We live in an age where businesses are truly global and no matter the size our companies are, we all face the same uncertainties when it comes to currency fluctuations. “BREXIT’s”, “Trade Wars” “Attempted Political Assassinations” all play their part and can rarely be predicted. So what does this mean? Despite the only certainty being uncertainty, it is the CFOs and their finance team’s job to manage their company's exposure to currency volatility, allowing their firms to continue to grow and prosper.
What can CFOs do?
It’s difficult to determine what hedge strategy to use - which types of risk are to be managed, and what hedging tools to use? However, this is largely due to big bank brainwashing - "if Bank of Somewherica tells me it’s the only way, then it’s the only way". Frankly, hedging best practices and tools are very well developed, and their use will pay large dividends. Two key areas for every CFO to look at:
Transaction costs - You may realize a substantial saving by monitoring your payments provider using TCA (transactional cost analysis). We've seen spreads of 5% for an exotic currency and 2% for a major currency. It's not airport window prices but it's not far off...
Hedging - Is recognized as a best practice, and not reserved solely for large multinationals. Managing forecast cash flow risk offers benefits for firms of any size (as detailed below). Hedging the re-measurement risk of your balance sheet may or may not make sense depending upon internal accounting practices.
How will it affect my business?
1. Protection for income statement and balance sheet
If foreign currency makes up a material part of your company's revenues or expenses (and there are no natural hedges available), then hedging forecasts is the only way to protect a company's income statement from unwanted volatility. Within the majors, rolling or layering hedge strategies can reduce volatility by 70% or more. Hedging against re-measurement of assets/liabilities (i.e. balance sheet) risk removes another source of income statement volatility but requires a well-designed balance sheet forecasting methodology and strong integration with the cash flow hedging program.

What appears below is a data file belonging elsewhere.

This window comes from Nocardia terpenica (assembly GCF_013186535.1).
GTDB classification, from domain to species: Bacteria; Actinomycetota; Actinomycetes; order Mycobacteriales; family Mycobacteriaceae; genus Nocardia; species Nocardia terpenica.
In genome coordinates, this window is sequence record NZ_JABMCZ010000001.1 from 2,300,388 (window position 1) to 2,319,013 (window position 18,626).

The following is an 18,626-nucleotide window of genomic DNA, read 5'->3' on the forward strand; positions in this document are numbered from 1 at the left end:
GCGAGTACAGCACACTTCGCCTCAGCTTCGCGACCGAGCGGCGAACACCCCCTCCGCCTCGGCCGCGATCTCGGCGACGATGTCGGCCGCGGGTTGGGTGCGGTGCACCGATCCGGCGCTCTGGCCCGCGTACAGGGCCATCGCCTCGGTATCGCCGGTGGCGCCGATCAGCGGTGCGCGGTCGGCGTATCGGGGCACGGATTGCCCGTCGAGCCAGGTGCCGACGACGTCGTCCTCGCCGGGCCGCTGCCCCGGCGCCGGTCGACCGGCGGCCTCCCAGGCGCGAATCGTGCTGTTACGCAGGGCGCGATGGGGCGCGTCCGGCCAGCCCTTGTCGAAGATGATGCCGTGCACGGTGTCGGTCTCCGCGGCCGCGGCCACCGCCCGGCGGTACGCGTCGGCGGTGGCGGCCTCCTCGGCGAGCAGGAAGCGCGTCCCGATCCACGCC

Both cash flow and balance sheet hedging enable CFOs to protect your company's profits against adverse market reactions that could potentially turn your profits into a loss.
2. Improved financial forecasting
Certainty is the name of the game. The old adage of "A bird in the hand is worth two in the bush" plays out perfectly with respect to the currency markets. For goods that are imported for sale, hedging lowers the volatility of your COGS. For goods that are sold in foreign markets, hedging enables a stable price in the local currency, increasing competitiveness and leads to enhanced long-term distributor relationships.
Reduction in net revenue volatility not only eases the job of the Controller, but higher certainty enables consistently higher R&D investment and lower risk for new market entry.
3. Increased capacity to borrow.
With an effective FX risk management strategy in place, now it's time for you to look to your growth strategy, potentially using debt to leverage growth. More stable cash flows lead to higher valuations (higher Sharpe Ratio), and an enhanced ability to service debt. A key metric of corporate credit is net foreign exchange exposure. When FX exposures are hedged, this metric improves significantly. Another metric recognised by FASB/IFRS is “earnings quality”, which is a function of earnings stability, persistence and lack of variability. Clearly hedging improves this metric as well.
Hedging foreign non-monetary assets (eg real estate) may or may not play a needed role in enhancing credit. From a risk perspective it may or may not be relevant, but hedging these assets may avoid triggering debt-equity covenants and avoiding higher spreads.
4. New Market entry
Expansion into new markets, whether developed or emerging economies, carries with it increased exposure to foreign exchange volatility. While regions such as Brazil, India, Mexico and others offer large and growing populations, their respective currencies are quite volatile. Long-term hedging solutions are required.
A firm should make use of natural hedging opportunities as much as possible, such as establishing local personnel, offices and warehousing, and local currency debt to offset local currency revenues. To the extent revenues exceed expenses, derivative cash flow hedges should be used.
Going global is more than just attracting new customers and it acts as an exciting way of diversifying your business without straying from your industry expertise. Within your role as CFO, you have the tools at your disposal to stabilize your firm's activities abroad and control the controllable.
It is always our advice that you discuss hedging FX risk with an expert with international experience. If you’d like to speak to one of our consultants you can book a time using the button below.